All too often, the requirements for actionability and accountability of data infrastructures are conceptualised as incompatible and leading to a trade-off situation where increasing one will unavoidably decrease the other. Through a comparative analysis of two data infrastructures used to share genomic data about the SARS-COV-2 virus, we argue that making data actionable for knowledge development involves a commitment to ensuring that the data in question are representative of the phenomena being studied and accountable to data subjects and users. (...)
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  25. Medication of Hydroxychloroquine, Remdesivir and Convalescent Plasma during the COVID-19 Pandemic in Germany—An Ethical Analysis.Katja Voit, Cristian Timmermann & Florian Steger - 2021 - International Journal of Environmental Research and Public Health 18 (11):5685.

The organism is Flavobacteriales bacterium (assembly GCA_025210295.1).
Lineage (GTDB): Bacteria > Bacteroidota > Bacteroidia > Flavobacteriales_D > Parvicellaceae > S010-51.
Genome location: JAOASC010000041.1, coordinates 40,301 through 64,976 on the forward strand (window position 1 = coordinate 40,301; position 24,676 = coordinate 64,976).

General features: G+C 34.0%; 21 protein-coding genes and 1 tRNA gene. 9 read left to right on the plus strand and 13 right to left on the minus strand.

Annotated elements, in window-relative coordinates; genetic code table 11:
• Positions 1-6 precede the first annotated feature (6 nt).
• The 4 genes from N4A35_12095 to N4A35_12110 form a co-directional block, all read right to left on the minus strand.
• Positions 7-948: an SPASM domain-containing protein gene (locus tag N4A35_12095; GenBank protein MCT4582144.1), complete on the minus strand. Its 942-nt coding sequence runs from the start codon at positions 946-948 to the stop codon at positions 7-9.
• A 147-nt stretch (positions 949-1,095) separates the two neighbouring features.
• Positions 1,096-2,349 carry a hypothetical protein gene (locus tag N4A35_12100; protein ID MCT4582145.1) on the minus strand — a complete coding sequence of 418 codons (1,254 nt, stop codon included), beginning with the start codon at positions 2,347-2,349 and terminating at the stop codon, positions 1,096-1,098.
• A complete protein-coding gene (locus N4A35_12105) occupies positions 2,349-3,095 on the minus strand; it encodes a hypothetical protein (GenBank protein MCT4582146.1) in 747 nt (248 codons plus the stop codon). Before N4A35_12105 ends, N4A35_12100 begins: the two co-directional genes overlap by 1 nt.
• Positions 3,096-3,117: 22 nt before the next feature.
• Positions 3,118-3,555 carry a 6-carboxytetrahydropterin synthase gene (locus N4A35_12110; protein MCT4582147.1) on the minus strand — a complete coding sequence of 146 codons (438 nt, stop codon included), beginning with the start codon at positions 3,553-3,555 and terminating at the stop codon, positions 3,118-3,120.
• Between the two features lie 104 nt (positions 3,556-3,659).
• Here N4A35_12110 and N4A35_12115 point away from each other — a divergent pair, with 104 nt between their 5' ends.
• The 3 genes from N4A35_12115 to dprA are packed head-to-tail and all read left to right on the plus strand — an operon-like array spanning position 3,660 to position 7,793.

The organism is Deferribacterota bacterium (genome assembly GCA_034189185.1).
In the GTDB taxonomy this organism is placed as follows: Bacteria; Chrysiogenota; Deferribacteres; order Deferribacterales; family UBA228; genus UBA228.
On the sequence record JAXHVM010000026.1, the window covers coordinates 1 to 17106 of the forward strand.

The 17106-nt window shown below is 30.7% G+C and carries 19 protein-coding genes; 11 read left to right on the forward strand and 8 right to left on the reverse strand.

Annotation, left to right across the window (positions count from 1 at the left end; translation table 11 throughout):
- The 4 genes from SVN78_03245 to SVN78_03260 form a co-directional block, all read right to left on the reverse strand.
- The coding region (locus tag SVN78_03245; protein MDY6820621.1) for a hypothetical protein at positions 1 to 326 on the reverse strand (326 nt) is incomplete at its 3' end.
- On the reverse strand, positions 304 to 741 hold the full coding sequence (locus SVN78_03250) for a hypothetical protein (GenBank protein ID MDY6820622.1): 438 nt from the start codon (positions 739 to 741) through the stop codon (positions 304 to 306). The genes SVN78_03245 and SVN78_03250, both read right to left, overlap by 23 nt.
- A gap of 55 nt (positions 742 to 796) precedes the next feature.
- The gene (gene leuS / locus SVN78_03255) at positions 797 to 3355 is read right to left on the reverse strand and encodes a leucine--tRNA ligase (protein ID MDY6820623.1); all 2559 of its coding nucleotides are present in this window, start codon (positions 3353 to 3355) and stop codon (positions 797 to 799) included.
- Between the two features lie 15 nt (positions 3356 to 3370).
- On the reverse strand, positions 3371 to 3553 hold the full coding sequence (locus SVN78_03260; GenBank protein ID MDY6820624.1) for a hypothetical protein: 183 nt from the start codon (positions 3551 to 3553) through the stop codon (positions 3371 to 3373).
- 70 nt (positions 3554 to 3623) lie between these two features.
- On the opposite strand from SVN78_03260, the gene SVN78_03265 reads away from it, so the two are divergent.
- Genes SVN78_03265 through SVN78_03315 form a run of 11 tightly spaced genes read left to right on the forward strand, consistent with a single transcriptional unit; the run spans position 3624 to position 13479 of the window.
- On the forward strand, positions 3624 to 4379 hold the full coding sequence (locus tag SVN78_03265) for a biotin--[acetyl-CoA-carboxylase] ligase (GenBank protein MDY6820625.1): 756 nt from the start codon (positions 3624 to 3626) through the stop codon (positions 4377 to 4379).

This paper aims to analyze the ethical challenges in experimental drug use during the early stage of the COVID-19 pandemic, using Germany as a case study. In Germany uniform ethical guidelines were available early on nationwide, which was considered as desirable by other states to reduce uncertainties and convey a message of unity. The purpose of this ethical analysis is to assist the preparation of future guidelines on the use of medicines during public health emergencies. The use of hydroxychloroquine, remdesivir (...)
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  26. COVID-19 calls for virtue ethics.Francesca Bellazzi & Konrad V. Boyneburgk - 2020 - Journal of Law and the Biosciences 7 (1).